04/05/2011 Leave a comment
If your company is like most of the ones I’ve worked with, you have more content than you could possibly translate. Even if you have enough resources to translate all of your content, you’ll need to choose what to translate first. But what’s most important? How do you decide?
If you make the decision strategically you will have a plan that supports your objectives and meets your stakeholders’ expectations. What you need is input and discussion with your stakeholders:
• Is this content client-facing in foreign markets?
Materials that help Sales sell and Buyers buy is a pretty sure bet to be important in your company’s priorities.
• Does it include human resources or training documentation for employees in foreign markets?
If your staff in your new market needs to be specifically trained to make your market successful, then this material could be a prerequisite for any client-facing content.
• Would you face legal consequences if a client used your product incorrectly by misunderstanding the product documentation?
What’s the liability of your operations in your new market? If your customers need to be alerted to certain techniques or operations, then you should consider user manuals and product packaging to be the first order of business.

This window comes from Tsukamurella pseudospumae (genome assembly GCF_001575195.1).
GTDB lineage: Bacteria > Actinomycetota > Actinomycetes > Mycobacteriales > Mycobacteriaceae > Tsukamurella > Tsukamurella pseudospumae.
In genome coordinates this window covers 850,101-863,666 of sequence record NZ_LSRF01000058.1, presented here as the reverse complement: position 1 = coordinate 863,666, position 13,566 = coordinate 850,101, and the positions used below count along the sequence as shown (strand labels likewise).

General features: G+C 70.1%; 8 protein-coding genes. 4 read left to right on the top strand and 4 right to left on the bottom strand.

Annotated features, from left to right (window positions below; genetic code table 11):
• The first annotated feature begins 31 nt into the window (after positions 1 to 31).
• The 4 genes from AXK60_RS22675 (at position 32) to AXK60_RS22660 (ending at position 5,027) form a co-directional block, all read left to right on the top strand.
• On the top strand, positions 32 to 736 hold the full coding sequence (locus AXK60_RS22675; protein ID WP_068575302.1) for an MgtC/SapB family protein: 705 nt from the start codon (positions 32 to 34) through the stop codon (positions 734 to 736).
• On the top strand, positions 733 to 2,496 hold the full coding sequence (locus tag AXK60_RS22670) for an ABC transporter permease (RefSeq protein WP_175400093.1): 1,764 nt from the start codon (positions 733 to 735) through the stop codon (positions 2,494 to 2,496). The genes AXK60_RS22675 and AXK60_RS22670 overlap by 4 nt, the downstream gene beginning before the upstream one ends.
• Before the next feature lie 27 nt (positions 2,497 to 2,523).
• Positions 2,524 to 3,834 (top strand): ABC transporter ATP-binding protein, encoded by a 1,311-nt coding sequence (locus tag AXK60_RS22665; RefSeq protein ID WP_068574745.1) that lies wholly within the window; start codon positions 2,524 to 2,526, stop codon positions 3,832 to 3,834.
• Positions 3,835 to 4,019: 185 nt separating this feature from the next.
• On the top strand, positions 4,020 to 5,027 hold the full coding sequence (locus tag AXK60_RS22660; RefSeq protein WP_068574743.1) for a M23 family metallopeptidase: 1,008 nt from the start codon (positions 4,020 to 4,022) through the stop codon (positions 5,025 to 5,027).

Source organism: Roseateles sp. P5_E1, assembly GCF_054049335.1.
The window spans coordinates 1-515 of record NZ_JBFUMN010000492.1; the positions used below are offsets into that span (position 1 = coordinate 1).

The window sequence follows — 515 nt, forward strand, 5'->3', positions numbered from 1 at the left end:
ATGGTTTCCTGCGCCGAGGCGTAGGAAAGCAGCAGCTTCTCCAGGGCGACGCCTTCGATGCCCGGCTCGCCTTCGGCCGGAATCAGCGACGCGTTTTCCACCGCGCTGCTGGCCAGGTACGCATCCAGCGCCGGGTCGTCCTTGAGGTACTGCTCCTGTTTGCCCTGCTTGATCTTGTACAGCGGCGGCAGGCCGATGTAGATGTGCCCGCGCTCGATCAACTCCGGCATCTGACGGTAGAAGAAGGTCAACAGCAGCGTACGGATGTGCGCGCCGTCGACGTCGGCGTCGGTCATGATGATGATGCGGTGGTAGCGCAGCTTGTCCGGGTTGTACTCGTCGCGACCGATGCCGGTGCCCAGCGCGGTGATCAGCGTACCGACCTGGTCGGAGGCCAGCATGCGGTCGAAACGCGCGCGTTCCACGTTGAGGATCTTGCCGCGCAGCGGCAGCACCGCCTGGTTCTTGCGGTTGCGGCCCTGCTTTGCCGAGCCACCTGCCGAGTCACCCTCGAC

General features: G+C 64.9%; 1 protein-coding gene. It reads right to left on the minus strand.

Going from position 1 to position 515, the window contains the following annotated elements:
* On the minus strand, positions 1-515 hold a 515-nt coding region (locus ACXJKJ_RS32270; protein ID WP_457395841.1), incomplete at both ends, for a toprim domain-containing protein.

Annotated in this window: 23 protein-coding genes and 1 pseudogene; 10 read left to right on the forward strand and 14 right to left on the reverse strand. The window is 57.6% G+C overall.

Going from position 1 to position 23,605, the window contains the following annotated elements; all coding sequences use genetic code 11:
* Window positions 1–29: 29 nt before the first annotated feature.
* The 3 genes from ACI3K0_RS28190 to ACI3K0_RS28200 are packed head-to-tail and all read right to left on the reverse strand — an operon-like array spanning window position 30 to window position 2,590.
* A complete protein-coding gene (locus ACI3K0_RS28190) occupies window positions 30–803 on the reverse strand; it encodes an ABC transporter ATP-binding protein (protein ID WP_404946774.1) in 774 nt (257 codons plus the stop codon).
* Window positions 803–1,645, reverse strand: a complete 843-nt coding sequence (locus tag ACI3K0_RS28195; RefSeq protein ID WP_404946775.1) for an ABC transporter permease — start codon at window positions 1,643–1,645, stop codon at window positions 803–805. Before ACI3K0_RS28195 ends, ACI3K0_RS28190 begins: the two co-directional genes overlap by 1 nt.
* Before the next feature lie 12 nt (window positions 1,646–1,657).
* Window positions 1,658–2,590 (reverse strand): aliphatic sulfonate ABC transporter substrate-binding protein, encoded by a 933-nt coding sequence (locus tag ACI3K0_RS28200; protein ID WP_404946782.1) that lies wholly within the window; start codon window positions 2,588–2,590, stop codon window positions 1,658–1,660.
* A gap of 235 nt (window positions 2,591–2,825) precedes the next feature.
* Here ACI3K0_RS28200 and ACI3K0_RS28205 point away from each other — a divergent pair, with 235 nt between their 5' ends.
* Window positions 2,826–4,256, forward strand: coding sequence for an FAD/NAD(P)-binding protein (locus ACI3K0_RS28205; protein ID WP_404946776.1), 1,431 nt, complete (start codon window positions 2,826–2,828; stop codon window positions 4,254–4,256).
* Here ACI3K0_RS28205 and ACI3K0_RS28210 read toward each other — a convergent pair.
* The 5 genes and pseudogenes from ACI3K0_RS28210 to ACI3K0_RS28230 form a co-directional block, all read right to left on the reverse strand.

• Is the content for your website, as buyers are more likely to make web purchases in their own language?
Many companies sell and communicate mostly through their websites. If your company does too, then this is the most important content. Be sure that you localize the words, the navigation and the whole user experience to be sure you are consistent with language and cultural values. This is especially important on the web. The last thing you want is a prospective customer clicking on a translated tab, thinking they are going to a page in their native language, only for them to end up on a page in your native language – you just lost the sale!
You can find valuable perspectives on these questions by asking people in your company who are close to customers. First, know what you have by making an inventory of all of the material that you could translate. Then gather insights from people in sales, field marketing, customer support, and education and perhaps even your executive briefing center. But learn to keep the conversation at a strategic level, or ask for input on one area of content versus another. The reason for this is that most people will want everything translated — especially if someone else (you) is going to fund and manage it!
You can see by these points, the most important content to translate is the content that drives your business. Stay close to that strategy and you will find increasing support and appreciation for the work you’re doing because it will help to accelerate your company forward in your new market.